The judge blamed the "chaotic circumstance of the government's own making" for the turmoil surrounding the separation of migrant children from their parents.
A federal judge in San Diego ordered immigration agents on Tuesday to stop separating migrant parents and children who have crossed the border from Mexico and to work to reunite families that have already been split up while in custody.
U.S. District Court Judge Dana Sabraw issued a preliminary injunction in a lawsuit filed by an anonymous woman from the Democratic Republic of Congo and backed by the American Civil Liberties Union, which was expanded to become a class action as U.S. authorities began a "zero tolerance" policy in early May.
President Donald Trump issued an executive order to end the family separations last Wednesday, but the government has yet to reunite about 2,000 children with their parents.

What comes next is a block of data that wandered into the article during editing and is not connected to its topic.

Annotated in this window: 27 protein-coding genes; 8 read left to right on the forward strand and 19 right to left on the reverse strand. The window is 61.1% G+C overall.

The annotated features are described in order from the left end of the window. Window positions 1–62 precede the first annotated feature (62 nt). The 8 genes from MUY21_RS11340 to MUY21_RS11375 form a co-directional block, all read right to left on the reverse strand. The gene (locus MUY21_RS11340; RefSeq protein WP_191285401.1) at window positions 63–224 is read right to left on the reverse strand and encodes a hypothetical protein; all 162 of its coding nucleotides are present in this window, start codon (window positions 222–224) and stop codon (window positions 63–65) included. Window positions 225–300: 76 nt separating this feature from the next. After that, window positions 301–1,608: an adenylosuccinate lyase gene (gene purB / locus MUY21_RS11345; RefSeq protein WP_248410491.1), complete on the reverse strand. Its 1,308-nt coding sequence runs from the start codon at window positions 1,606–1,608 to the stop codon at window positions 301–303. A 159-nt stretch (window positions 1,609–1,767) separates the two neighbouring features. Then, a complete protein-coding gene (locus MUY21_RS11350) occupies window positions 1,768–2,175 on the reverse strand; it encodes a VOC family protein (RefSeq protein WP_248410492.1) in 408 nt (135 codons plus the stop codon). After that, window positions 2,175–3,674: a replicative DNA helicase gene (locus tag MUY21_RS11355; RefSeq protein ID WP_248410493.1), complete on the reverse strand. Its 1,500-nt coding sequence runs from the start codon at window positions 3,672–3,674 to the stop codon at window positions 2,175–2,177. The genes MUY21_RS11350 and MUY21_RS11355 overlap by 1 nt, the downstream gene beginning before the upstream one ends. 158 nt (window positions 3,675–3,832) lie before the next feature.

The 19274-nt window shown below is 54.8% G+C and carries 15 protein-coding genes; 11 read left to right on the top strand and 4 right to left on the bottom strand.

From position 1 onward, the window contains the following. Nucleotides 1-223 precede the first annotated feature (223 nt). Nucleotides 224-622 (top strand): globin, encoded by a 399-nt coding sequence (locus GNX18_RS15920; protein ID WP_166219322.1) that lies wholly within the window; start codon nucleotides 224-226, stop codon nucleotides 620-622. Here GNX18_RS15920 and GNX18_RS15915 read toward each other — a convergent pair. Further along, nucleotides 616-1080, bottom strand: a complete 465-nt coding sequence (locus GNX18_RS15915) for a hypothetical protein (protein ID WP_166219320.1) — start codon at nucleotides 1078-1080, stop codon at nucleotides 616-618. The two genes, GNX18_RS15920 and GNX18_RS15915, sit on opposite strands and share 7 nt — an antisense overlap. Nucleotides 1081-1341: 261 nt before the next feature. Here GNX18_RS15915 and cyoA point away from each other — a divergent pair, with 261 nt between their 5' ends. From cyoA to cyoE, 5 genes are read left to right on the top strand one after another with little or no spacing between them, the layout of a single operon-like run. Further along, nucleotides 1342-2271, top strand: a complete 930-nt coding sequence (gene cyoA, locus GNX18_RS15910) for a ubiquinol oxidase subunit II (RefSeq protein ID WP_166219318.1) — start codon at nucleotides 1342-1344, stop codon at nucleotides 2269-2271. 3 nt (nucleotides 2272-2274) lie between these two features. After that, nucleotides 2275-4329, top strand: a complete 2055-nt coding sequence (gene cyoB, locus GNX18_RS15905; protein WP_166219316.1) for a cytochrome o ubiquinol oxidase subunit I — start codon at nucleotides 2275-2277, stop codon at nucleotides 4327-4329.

The injunction orders immigration agents to stop separating parents and children, to reunify families with children under age 5 within 14 days and to reunify families with children 5 years old and older within 30 days. Sabraw ordered the government to let parents speak with their children by telephone within 10 days.
"The facts set forth before the Court portray reactive governance — responses to address a chaotic circumstance of the Government's own making," he wrote. "They belie measured and ordered governance, which is central to the concept of due process enshrined in our Constitution."
Sabraw, who was appointed to the district court by President George W. Bush, had said in easrlier proceedings in the case that the government's policy "tears at the sacred bond between parent and child."
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